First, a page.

When you’re exploring software products —specially cloud-based apps— you expect a free tier or trial. After all, a primary value proposition of SaaS vendors is self-service; you want to be able to explore the product yourself and see if it matches your needs.
Not quite with Microsoft Sharepoint. Besides the fact you must add your credit card number to access a free trial, it gives you access to the whole Microsoft Office 365 suite — but you will struggle to find the module you care about: Sharepoint.
Of course, you could also download the on-premise version on your PC. In other words, you’re occupying your computer resources just to give Sharepoint a spin.
This was my experience when I was trying to sign up for Sharepoint to get a sense of its feature set. Just to save others who are going down the same route some trouble I decided to create a checklist and description of Sharepoint features, so that you can quickly decide if it’s the collaboration tool your company should go with.
At the highest level Sharepoint allows you to create multiple intranet sites, hub sites, websites etc. Sites allow you to create customized views to manage and distribute your content. Sharepoint Homepage is the central hub of Sharepoint from where you can aggregate information from across Sites. You can visualize news, updates, and notifications from each Site, besides creating new Sites in the same view.
Sharepoint offers a Page builder to cover common internal communication needs. The templates available are Hub sites, Wikis, Blogs, and Discussion Forums. Hub sites are intranets or internal websites for each topic or department; Wikis are sites that any user can modify and add content to; Blogs are an internal facing blogging platform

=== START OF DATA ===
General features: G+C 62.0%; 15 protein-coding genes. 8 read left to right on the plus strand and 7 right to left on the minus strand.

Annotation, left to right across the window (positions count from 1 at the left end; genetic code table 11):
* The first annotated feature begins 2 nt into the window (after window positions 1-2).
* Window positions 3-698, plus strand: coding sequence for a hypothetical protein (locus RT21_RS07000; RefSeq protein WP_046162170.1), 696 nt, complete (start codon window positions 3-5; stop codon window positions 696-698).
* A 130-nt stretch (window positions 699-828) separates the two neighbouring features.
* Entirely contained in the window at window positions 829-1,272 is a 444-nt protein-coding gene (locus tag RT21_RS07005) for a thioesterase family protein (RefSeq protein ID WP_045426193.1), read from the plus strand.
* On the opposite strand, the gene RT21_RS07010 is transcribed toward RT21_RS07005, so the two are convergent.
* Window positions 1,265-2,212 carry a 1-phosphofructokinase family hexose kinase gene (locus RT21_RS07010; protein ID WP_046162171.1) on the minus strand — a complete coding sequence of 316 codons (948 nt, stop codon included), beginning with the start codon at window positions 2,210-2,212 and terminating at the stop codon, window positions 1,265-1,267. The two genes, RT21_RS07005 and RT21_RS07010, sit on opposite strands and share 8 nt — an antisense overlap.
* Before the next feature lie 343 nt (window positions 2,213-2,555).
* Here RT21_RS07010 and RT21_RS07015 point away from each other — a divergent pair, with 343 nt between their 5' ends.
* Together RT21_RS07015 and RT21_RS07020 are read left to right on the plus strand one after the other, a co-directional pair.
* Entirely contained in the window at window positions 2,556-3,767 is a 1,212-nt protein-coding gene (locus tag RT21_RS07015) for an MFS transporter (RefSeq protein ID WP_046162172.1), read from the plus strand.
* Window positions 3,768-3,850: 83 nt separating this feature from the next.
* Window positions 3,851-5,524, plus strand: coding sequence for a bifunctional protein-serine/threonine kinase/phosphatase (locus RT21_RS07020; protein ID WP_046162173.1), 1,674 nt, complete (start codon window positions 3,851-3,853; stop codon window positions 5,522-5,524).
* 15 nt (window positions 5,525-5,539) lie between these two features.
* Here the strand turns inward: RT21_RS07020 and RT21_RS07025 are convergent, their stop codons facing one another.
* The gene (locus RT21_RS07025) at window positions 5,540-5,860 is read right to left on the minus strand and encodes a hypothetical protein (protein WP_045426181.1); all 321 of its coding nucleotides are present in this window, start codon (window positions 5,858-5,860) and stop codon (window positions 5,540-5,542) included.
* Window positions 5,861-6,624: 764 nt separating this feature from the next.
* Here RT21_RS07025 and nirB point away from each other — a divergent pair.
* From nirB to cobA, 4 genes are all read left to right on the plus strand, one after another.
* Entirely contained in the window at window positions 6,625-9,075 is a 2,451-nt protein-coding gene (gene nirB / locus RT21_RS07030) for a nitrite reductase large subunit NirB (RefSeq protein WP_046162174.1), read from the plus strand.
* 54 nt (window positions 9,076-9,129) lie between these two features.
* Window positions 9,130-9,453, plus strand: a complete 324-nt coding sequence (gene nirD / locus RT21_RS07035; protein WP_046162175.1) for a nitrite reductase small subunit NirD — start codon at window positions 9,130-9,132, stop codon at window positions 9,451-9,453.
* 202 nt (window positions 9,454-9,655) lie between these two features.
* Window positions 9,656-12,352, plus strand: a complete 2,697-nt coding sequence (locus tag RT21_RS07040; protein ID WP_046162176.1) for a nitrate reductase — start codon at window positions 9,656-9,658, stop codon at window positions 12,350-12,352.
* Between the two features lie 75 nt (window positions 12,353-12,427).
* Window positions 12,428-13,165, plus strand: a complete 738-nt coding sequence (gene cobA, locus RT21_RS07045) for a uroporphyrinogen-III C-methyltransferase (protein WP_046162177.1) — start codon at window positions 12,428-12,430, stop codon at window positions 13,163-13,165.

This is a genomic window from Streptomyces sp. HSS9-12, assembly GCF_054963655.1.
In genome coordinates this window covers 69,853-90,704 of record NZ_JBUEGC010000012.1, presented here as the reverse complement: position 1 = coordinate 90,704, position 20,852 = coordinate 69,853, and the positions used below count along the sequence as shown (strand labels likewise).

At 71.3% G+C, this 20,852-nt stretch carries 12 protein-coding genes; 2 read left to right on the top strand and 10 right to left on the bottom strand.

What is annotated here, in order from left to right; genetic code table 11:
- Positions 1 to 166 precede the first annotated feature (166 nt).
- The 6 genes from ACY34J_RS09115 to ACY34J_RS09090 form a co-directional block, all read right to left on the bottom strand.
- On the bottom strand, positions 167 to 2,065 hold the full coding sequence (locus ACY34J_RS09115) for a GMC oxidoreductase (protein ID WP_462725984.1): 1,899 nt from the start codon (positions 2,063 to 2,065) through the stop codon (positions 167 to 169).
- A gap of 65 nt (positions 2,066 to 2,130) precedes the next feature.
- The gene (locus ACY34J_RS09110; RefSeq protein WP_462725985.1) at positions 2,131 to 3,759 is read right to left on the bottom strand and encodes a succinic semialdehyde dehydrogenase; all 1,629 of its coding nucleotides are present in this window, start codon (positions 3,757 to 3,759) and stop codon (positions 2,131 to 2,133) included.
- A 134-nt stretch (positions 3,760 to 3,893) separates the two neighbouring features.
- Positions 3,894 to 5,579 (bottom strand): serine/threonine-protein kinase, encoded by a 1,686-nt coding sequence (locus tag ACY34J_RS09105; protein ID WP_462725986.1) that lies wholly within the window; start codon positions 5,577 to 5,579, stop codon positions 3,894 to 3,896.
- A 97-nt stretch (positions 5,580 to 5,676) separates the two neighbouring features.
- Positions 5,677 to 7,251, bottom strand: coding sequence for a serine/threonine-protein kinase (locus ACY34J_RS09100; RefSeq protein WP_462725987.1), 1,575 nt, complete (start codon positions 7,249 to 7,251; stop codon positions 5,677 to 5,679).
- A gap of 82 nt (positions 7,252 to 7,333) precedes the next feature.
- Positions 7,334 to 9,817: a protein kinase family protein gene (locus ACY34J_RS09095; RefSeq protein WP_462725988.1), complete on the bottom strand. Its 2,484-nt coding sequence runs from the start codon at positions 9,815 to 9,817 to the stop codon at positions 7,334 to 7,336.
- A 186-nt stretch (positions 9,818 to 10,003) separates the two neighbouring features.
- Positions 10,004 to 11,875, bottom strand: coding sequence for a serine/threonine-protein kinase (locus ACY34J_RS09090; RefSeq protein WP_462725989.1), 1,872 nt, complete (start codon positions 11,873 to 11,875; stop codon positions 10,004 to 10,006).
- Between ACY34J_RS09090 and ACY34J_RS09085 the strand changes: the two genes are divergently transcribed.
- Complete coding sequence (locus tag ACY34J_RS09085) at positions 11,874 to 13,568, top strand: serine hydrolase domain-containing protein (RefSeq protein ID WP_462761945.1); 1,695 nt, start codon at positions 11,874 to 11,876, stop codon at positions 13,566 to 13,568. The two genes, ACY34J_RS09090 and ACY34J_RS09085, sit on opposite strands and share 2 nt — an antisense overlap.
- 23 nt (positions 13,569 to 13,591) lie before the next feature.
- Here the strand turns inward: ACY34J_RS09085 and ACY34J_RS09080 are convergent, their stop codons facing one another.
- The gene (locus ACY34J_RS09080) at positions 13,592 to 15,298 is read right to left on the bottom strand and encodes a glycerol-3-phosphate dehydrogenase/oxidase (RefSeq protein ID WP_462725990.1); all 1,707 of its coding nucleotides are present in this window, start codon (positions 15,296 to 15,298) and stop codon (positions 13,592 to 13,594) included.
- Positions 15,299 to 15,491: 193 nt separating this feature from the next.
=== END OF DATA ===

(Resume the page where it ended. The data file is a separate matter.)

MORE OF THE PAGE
P.S. If you want to have a simpler experience building your intranet sites and workspaces, you may try a Sharepoint alternative like HyperOffice.
- 7 real intranet examples
- How to build your own Intranet for free in less than a day – no coding skills required
- 5 Benefits of an Intranet – Revisited Graphically
Lists and libraries
Lists are the essential structure of Sharepoint. It can be thought of a database with rows and columns. Everything in Sharepoint – documents, tasks, events etc, can be organized in Sharepoint Lists. Most commonly, companies use Lists to manage their document libraries.
You’re allowed to embed your Excel documents on Sharepoint Site pages, down to specific rows and columns. You can also set permissions for people accessing a page or blog post to edit embedded Excel fields.
InfoPath is the tool that lets you embed web forms in your websites to power your database applications.
Sharepoint includes Power BI, a Business Intelligence tool for creating reports and dashboards to have a quick view of KPIs.
Recently, Microsoft announced they would be retiring Microsoft Access online from Sharepoint Online, replacing it with Power Apps. Power Apps is an online database application that lets you gather data and create automations.
If you’re a Microsoft user and think that Power Apps don’t fulfill your expectations you might want to try HyperBase.
- Online Database App Examples – Ideas to help with your own projects
- 9 Leading Online Database Creators
- Microsoft Access databases examples for common business needs
Teams is Microsoft’s latest launch, a team chat and conferencing solution. Microsoft announced they would introduce Teams inside Sharepoint and offer an integrated experience. This is Microsoft’s response to the massive success of Slack, the poster boy of team communication.
This list is not necessarily exhaustive, but highlights the important features of Sharepoint. If you feel it meets your needs, go for it. However, if you think it is clunky and complex, you may want to look at Sharepoint alternatives.